In our previous posts about DALYs and QALYs, we have defined the terms and presented how the healthcare field calculates these two measures of disease burden. In today's post, we will narrow our view to just hospital-associated infections and their disease burden. After reading this post, you should have a more detailed picture of the impact HAIs have on American lives.
In a widely-circulated interview, President Biden stated that the pandemic was, in effect, over. While not an official statement and also clarified over the next few days, the idea that the worst of the pandemic is over has been echoed by global medical experts. So what now? A return to "normal" in the medical field does not mean no more infections; in fact, it means returning to a world where almost 100,000 people die each year from infections they acquired while receiving medical care - most of which are preventable. There are many similarities between a pandemic and the on-going crisis of hospital-acquired infections, and in today's post, we will explore them.
Imagine you are a physician doing rounds in a hospital. You and a colleague walk into the room of a patient infected with MRSA. You are careful to wear gloves, and avoid touching the patient, but instead check his medical devices and other equipment. Alongside you, your colleague performs a routine exam of the patient himself, touching various parts of his body as needed. After the visit, you and your colleague remove your gloves and each pair is tested for contamination by MRSA. Whose gloves are the most contaminated? The answer may surprise you.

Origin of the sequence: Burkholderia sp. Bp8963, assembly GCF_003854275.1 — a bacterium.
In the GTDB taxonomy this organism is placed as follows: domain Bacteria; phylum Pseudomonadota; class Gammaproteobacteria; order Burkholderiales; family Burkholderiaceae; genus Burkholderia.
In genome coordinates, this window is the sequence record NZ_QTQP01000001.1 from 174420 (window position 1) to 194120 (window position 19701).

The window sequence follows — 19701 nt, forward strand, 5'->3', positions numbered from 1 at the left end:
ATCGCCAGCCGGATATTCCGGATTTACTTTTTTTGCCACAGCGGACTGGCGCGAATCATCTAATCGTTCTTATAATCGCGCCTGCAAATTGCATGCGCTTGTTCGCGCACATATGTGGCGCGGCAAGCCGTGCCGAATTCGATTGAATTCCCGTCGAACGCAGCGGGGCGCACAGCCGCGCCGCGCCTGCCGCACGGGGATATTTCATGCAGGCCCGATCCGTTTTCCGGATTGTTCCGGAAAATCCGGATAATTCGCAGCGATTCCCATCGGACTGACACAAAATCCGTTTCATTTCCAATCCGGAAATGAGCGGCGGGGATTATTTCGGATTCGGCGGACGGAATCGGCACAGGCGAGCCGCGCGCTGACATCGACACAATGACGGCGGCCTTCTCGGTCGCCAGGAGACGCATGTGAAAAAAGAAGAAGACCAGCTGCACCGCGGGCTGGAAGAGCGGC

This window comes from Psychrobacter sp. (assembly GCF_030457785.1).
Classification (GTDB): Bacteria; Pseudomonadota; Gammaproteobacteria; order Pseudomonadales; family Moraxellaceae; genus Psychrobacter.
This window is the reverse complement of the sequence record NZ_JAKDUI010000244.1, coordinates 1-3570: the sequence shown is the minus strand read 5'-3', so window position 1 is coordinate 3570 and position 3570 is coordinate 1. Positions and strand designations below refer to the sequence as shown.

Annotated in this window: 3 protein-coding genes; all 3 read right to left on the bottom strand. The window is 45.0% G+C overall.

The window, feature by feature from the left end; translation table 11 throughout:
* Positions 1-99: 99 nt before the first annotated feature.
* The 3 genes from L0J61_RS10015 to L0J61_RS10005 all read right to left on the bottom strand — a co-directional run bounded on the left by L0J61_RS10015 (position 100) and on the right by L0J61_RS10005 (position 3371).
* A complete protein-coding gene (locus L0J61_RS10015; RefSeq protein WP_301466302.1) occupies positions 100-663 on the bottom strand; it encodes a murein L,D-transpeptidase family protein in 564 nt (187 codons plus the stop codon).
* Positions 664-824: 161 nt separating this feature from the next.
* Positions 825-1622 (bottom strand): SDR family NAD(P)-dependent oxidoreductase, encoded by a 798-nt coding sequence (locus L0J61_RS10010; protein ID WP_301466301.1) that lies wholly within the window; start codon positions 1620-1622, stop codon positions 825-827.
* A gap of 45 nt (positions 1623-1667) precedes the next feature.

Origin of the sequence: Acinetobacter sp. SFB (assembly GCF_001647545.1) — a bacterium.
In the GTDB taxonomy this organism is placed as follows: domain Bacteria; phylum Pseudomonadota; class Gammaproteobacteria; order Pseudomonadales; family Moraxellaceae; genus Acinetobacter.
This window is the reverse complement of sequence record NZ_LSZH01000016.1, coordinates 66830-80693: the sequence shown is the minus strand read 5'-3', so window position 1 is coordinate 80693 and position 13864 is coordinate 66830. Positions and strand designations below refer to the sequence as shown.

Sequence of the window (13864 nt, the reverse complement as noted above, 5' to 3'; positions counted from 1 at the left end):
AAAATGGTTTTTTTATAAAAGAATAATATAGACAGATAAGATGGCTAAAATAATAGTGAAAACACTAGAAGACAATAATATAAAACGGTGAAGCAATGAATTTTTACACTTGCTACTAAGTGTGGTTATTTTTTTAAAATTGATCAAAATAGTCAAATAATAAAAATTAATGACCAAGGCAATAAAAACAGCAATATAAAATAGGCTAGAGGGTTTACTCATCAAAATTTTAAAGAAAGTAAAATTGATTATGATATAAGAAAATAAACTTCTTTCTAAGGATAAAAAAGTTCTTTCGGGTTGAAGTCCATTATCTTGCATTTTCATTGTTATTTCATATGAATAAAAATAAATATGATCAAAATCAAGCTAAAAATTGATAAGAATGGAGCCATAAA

When we enter a hospital room as a patient, we are seeing the room at its cleanest. The room has just been scrubbed down during what is called "terminal cleaning," the rigorous cleaning that takes place after one patient is moved in preparation for the next patient to move in. However rigorous this cleaning procedure (and studies indicate that up to 60% of hospital rooms are not cleaned properly), there will be residual contamination by infectious pathogens. In a dynamic process of contamination and recontamination, after cleaning and through cross-transmission, germs stick around and continue to make patients sicker.